Sea Scallops Sous-Vide

Six years ago I did some testing and concluded that there was no added benefit of cooking scallops sous-vide before pan searing them.

However, scallops were on sale by the kilo (2.2 lbs) jar at the market, and because of that buying the whole jar was less expensive than the amount that I actually needed. I had about 450 grams (1 lb) of scallops left over, and with the expiry date quickly approaching I needed to think of a solution. Freezing is not a good idea, as that would damage the texture of the scallops, and scallops in jars already have been frozen and defrosted, so it is advised against to freeze them again.

(By the way, scallops are much better when you buy them in the shell and shuck them by yourself. However, they are hard to find and expensive like that. In a jar as shown they are easier to find, but treated with preservatives and soaked in a brine. This makes them harder to sear, as they will release the brine when they are cooked. More about different qualities of scallops here.)

I decided to vacuum seal the scallops, and cook them sous vide to pasteurize them. Pasteurizing means heating the food to a certain temperature for a time that is long enough to kill most ‘bugs’ at that temperature. You can read more about that here.

I cooked them sous-vide at 55C/131F for 2 hours and 30 minutes. Given the thickness of less than 2 cm (3/4 inch) after vacuum sealing (which flattens them a bit), that is enough to pasteurize them. I was bit worried that the higher temperature (as I cook most seafood usually at 50C/122F or less) and long time would be bad for the texture, so I treated this as an experiment.

As you can see they released quite a bit of liquid, about a third of their total weight. They would have released at least the same amount of liquid if I had tried to sear them before cooking them sous-vide.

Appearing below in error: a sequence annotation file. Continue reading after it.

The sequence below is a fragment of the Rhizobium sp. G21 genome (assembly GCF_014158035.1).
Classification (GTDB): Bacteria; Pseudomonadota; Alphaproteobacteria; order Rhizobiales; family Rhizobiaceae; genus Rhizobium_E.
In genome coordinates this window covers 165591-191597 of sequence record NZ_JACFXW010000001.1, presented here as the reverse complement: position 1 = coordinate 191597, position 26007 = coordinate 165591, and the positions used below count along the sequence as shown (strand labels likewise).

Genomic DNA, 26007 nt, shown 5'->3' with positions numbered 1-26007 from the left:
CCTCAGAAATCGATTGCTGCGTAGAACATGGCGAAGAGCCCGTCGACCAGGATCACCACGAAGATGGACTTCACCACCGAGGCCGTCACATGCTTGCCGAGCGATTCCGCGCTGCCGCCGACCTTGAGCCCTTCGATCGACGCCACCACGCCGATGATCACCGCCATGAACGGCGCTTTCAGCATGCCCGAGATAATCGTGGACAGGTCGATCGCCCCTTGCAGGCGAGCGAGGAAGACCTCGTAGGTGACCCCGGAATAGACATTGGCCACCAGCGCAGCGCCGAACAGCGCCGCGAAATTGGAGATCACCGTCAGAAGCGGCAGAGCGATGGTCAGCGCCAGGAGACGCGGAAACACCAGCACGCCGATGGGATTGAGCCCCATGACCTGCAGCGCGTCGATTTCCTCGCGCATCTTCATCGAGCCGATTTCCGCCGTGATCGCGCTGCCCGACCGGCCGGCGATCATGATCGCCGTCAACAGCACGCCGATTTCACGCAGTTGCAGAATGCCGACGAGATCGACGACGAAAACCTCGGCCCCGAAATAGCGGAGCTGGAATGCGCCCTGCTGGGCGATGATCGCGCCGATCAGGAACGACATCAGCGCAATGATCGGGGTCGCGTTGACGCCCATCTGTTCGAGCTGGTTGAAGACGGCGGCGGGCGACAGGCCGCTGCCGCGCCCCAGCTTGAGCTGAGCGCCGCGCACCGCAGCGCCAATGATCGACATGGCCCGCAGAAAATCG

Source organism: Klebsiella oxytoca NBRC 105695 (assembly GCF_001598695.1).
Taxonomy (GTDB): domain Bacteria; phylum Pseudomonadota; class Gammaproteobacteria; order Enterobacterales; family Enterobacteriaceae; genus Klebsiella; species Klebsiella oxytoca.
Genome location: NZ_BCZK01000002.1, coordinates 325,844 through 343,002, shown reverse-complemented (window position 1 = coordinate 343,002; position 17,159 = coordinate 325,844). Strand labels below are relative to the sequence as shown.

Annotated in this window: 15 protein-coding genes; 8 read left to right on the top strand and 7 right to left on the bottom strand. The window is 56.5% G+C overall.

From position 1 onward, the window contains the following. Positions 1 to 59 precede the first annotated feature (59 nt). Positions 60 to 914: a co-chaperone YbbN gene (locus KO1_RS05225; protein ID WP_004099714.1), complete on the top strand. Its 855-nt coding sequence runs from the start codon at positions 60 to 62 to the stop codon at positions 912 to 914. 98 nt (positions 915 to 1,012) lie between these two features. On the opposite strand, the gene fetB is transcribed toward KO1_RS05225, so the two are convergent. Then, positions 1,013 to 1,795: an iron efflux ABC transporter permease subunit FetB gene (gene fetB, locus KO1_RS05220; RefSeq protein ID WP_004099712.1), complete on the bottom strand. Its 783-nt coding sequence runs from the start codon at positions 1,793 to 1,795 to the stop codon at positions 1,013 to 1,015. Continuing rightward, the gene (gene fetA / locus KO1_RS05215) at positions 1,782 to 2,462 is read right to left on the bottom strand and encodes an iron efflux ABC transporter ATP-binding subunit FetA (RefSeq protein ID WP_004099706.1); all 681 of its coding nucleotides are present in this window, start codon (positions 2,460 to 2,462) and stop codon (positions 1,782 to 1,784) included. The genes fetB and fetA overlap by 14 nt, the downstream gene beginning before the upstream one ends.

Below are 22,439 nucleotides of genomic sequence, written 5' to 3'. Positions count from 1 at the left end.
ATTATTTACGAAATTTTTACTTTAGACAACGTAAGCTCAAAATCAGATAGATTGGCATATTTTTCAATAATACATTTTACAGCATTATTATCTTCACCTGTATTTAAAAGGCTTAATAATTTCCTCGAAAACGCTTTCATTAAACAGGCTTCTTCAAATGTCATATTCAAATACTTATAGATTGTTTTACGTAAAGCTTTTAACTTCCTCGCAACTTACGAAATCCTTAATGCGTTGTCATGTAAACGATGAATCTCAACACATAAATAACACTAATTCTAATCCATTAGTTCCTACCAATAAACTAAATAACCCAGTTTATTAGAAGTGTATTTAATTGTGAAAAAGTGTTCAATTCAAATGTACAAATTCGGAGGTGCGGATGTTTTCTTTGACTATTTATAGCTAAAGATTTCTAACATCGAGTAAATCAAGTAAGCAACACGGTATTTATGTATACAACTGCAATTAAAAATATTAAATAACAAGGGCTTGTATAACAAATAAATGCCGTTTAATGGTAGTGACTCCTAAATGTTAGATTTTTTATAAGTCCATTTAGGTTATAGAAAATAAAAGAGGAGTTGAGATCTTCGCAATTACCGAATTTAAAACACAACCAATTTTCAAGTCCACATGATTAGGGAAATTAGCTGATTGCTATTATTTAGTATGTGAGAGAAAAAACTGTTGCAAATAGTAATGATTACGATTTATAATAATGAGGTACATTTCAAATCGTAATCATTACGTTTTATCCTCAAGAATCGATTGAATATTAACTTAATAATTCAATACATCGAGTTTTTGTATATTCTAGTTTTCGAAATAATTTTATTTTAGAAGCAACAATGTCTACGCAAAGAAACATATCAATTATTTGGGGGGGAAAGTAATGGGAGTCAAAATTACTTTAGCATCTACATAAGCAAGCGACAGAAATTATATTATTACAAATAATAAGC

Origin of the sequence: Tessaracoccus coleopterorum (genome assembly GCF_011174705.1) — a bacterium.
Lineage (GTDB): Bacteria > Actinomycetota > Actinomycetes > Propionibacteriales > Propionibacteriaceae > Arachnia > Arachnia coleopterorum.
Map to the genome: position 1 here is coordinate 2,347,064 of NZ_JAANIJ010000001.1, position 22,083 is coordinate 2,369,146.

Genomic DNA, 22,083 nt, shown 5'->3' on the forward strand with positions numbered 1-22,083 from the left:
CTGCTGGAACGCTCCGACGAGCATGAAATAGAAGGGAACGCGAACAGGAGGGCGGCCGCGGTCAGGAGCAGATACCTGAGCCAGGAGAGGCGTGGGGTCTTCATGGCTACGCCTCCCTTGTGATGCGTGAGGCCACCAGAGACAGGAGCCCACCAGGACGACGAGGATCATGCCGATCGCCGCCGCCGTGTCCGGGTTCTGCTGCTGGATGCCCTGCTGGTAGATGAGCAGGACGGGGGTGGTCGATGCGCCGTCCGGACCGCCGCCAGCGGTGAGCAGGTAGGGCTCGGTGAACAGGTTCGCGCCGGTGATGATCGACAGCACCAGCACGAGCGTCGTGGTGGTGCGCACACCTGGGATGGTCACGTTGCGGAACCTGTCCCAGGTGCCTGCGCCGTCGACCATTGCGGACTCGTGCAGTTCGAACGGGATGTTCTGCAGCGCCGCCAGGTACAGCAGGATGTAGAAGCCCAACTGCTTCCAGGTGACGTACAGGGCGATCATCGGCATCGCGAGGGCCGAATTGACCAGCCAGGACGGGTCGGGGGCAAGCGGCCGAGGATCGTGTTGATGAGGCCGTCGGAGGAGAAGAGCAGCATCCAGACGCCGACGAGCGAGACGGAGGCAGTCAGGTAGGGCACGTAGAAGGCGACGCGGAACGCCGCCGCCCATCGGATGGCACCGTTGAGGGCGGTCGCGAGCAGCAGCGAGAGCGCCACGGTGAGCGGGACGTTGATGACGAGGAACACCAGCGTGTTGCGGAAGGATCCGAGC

Now that they were pasteurized, I could store the vacuum sealed scallops in my refrigerator for at least a week. This is because my refrigerator is set to 3C/37F. At 5C/41F it would be only 3 days, and at 1C/34F even 30 days! (So this is a reminder that the temperature setting of your refrigerator is very important when it comes to the time you can store food in it without spoilage!)

When I took the scallops out of the refrigerator, I opened the bag and discarded the liquid. Then I patted the scallops dry with paper towels..

…and seared them over high heat using vegetable oil. Please note that as the scallops come out of the refrigerator, you can sear them as if they were still raw.

I was very happy with the result, as (1) it was easier to get a good sear on the scallops because they released a lot less liquid than the raw ones would have done, and (2) the texture was fine. I did not do a side by side test, but I would say that the texture was very similar to what it would have been if I had seared them directly from raw.

So my conclusion is that there is a use to cooking scallops sous vide after all, namely to pasteurize them for longer storage.

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7 thoughts on “Sea Scallops Sous-Vide

  1. Thanks for the great tip!
    I always struggle with them as well. I can’t get them well seared because of the liquid they mostly lose, as you wrote. Certainly when they have been frozen.
    I already planned to use another frying pan.

    I’ll try the sous vide too next weekend!
    (With some jamón Ibérico de bellota, pear in Arbequina and grated dark chocolate, scallops are great!)

    Best regards,

    Frans

    Liked by 1 person

  2. Thank you for a doing this experiment! We get them in the super market but I believe they’re previously frozen. Maybe this will improve the ones we get. Thanks.

    Liked by 2 people

  3. My fridge is at 4 or 5º. I get fresh scallops from the fishmonger the day before cooking. I clean them, pat them dry, and put them in the fridge wrapped in a cloth for 24 hours. After that, searing them doesn’t release water at all.
    I try the same with supermarket scallops, presumably ex-deep-freeze, and it works pretty well, but they’re always tougher.

    Liked by 1 person

  4. What a great post, thanks for doing the research. I usually buy flash frozen scallops and they don’t release a lot of liquid. I like to defrost them in the refrigerator and I usually set them on kitchen paper on a plate in the fridge to absorb as much of the liquid as possible, and I usually get an excellent sear. We don’t get scallops on the shell, we are just that much further from the sea.

    Liked by 1 person

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